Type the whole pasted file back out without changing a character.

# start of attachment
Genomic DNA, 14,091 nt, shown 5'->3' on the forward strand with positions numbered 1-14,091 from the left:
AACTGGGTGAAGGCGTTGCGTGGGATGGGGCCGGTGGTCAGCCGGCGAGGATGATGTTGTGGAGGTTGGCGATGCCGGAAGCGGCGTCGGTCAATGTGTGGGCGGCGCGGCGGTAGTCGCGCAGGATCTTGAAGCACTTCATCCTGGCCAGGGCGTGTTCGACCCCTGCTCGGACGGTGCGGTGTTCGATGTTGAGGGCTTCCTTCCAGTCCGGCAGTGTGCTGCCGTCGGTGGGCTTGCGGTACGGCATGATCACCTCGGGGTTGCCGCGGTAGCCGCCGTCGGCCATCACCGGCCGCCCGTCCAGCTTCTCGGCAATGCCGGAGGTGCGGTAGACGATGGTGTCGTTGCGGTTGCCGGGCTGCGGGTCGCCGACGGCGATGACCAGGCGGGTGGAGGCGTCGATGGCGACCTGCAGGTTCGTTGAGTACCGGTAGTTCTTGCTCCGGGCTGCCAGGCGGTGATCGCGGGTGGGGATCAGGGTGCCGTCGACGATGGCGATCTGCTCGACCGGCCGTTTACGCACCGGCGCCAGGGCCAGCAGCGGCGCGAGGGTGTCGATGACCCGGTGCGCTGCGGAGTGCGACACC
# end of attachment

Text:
Genomic DNA, 14,091 nt, shown 5'->3' on the forward strand with positions numbered 1-14,091 from the left:
AACTGGGTGAAGGCGTTGCGTGGGATGGGGCCGGTGGTCAGCCGGCGAGGATGATGTTGTGGAGGTTGGCGATGCCGGAAGCGGCGTCGGTCAATGTGTGGGCGGCGCGGCGGTAGTCGCGCAGGATCTTGAAGCACTTCATCCTGGCCAGGGCGTGTTCGACCCCTGCTCGGACGGTGCGGTGTTCGATGTTGAGGGCTTCCTTCCAGTCCGGCAGTGTGCTGCCGTCGGTGGGCTTGCGGTACGGCATGATCACCTCGGGGTTGCCGCGGTAGCCGCCGTCGGCCATCACCGGCCGCCCGTCCAGCTTCTCGGCAATGCCGGAGGTGCGGTAGACGATGGTGTCGTTGCGGTTGCCGGGCTGCGGGTCGCCGACGGCGATGACCAGGCGGGTGGAGGCGTCGATGGCGACCTGCAGGTTCGTTGAGTACCGGTAGTTCTTGCTCCGGGCTGCCAGGCGGTGATCGCGGGTGGGGATCAGGGTGCCGTCGACGATGGCGATCTGCTCGACCGGCCGTTTACGCACCGGCGCCAGGGCCAGCAGCGGCGCGAGGGTGTCGATGACCCGGTGCGCTGCGGAGTGCGACACC